Mini Skirts and the Older Woman

The British designer Mary Quant is often given credit for inventing the mini skirt, that iconic clothing item of the 1960s.  Where did her ideas come from?  In her interesting book on women designers, Women of Fashion, historian Valerie Steele portrays Quant as someone driven by her disgust at how older women looked. “To me, adult appearance was very unattractive, alarming and terrifying, stilted, confined, and ugly,” Quant said. Mincing no words, she declared that her clothes were for thin and leggy girls, rather than for their staid and matronly mothers.

Mini skirts were, and remain, a controversial style.  When are women too old to wear them?  This question comes up again and again in Red Carpet commentary and also on television shows like “What Not to Wear.” That now cancelled show featured an opening sign stating “No mini skirts after 35.”   Does part of the controversy lie in the origin of the garment itself, something specifically designed to set daughters apart from their mothers?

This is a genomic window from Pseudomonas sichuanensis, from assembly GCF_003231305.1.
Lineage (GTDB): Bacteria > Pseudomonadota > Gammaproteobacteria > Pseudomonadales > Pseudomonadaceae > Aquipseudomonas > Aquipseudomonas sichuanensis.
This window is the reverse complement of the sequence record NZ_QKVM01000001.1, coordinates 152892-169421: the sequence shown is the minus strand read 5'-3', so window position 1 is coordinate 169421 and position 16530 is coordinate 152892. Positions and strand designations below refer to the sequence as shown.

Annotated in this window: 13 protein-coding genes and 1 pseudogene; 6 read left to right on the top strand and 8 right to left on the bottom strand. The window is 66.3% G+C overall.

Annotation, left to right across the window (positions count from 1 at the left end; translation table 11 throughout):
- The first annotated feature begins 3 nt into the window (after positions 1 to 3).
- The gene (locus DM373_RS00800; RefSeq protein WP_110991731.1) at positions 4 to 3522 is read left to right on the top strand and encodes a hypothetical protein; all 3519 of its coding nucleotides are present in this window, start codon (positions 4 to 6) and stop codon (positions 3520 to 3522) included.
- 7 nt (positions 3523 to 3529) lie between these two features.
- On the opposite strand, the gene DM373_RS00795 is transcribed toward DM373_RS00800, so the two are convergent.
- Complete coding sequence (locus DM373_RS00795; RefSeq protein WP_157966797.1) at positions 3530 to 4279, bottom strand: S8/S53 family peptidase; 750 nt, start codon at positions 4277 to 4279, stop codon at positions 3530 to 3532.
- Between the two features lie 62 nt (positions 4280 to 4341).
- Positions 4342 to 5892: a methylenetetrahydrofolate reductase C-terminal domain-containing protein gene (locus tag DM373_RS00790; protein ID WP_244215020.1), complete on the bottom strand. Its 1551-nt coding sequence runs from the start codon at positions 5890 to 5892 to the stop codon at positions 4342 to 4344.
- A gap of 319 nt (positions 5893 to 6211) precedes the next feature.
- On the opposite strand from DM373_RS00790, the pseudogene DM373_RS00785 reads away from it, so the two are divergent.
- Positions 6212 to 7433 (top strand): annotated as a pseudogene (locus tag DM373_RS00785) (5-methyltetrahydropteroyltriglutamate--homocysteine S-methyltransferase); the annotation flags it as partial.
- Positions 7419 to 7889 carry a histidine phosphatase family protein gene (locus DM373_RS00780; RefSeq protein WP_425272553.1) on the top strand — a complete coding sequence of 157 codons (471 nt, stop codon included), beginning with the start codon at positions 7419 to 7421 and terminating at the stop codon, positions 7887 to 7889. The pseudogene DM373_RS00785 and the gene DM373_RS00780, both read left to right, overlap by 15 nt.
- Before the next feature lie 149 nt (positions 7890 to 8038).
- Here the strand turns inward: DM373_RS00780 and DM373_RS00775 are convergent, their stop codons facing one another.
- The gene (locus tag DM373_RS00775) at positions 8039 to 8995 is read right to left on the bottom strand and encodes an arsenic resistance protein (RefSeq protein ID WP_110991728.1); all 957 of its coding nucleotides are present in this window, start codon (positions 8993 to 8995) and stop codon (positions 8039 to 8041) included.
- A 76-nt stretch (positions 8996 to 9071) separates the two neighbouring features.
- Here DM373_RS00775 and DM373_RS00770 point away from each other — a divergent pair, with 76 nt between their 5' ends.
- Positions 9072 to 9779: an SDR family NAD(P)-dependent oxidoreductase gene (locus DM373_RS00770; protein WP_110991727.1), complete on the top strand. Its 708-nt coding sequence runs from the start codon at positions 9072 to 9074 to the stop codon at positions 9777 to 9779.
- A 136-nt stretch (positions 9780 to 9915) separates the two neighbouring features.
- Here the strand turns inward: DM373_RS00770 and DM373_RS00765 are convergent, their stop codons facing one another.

But it is a style that will not die.  Yesterday I picked up my daughter at the airport, a sweet reunion after a year and a half of Covid induced separation.  While waiting, I noticed two older women in mini skirts.  They were also meeting their daughters, who arrived wearing pants.

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2 Responses to Mini Skirts and the Older Woman

  1. JS says:

    I think it depends on the individual older woman. I do think, however, that after a certain age miniskirts should be worn with dark or opaque tights. To show that much skin requires the freshness of youth.

  2. Black Tulip says:

    Interesting. In contrast to Mary Quant’s views, Carol Dyhouse in ‘Glamour’ quotes Barbara Hulanicki of Biba as saying of the fashions of the 50s, “I was looking forward to the day when I would be that old and able to cope with all that elegance”.

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